Why scientists love games consoles

Why scientists love games consoles

Reprogram a PlayStation and it will perform feats that would be unthinkable on an ordinary PC because the kinds of calculations required to produce the realistic graphics now seen in sophisticated video games are similar to those used by chemists and physicists as they simulate the interactions between particles ranging from the molecular to the astronomical.
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Such simulations are usually carried out on a supercomputer, but time on these machines is expensive and in short supply. By comparison, games consoles are cheap and easily available, says New Scientist.

“There is no doubt that the entertainment industry is helping to drive the direction of high performance computational science – exploiting the power available to the masses will lead to many research breakthroughs in the future,” comments Prof Peter Coveney of University College London, who uses supercomputing in chemistry.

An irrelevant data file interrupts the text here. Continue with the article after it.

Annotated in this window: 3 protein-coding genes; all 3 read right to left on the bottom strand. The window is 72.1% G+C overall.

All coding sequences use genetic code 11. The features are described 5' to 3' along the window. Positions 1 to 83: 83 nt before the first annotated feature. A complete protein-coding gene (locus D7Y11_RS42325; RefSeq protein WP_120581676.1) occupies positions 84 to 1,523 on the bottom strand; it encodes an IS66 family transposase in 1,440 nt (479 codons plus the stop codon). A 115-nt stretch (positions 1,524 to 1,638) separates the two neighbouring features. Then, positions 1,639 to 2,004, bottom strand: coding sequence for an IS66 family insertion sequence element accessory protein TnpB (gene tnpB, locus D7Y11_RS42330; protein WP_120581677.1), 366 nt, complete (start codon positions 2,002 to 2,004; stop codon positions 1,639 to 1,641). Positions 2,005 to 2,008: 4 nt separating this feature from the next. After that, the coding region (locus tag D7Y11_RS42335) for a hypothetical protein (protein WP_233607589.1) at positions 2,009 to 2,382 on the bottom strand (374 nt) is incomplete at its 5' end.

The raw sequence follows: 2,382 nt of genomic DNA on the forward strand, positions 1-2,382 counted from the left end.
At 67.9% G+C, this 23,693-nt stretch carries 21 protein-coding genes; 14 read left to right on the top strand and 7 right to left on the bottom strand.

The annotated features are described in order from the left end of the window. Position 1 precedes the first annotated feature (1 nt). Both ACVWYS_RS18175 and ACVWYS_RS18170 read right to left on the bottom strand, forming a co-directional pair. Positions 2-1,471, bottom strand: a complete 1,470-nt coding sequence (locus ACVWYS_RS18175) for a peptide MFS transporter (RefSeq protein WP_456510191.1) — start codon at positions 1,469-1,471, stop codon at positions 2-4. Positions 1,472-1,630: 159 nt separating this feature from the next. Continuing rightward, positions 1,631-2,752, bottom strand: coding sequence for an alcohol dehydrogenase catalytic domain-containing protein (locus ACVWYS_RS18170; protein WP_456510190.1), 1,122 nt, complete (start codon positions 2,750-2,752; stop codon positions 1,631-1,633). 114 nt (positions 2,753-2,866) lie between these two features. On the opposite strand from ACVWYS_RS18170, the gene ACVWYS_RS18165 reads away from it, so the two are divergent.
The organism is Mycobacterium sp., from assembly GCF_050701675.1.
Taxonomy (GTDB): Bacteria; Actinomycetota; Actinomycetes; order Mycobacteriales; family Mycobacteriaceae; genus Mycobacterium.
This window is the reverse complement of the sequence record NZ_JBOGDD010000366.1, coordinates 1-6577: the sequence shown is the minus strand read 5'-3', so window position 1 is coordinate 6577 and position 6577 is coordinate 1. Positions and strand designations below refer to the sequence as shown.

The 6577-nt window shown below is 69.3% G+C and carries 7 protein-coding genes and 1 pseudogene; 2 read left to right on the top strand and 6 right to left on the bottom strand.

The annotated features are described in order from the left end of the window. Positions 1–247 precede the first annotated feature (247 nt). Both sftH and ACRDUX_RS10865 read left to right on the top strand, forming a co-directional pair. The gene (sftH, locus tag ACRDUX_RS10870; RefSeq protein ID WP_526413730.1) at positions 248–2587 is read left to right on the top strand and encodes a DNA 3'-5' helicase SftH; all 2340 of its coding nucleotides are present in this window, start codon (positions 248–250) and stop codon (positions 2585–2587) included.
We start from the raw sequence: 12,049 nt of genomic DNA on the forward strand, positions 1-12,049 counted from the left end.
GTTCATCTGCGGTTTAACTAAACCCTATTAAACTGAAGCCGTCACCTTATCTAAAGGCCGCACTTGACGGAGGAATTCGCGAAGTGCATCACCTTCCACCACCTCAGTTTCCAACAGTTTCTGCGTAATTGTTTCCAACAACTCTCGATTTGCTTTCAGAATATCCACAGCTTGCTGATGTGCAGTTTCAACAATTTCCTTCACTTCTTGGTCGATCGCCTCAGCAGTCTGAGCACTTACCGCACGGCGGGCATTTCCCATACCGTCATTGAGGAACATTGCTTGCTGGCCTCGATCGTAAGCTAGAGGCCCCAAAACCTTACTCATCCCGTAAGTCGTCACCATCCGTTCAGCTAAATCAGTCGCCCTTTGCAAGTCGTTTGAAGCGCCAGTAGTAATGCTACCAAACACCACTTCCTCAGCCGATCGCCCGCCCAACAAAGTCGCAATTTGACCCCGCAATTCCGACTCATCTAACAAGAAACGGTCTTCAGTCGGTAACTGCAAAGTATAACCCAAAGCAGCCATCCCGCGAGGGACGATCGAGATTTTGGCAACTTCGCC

Prof Gaurav Khanna at the University of Massachusetts has used an array of 16 PS3s to calculate what will happen when two black holes merge.

According to Prof Khanna, the PS3 has unique features that make it suitable for scientific computations, namely, the Cell processor dubbed a “supercomputer-on-a-chip.” And it runs on Linux, “so it does not limit what you can do.”

“A single high-precision simulation can sometimes cost more than 5,000 hours on the TeraGrid supercomputers. For the same cost, you can build your own supercomputer using PS3s. It works just as well, has no long wait times and can be used over and over again, indefinitely,” Prof Khanna says.

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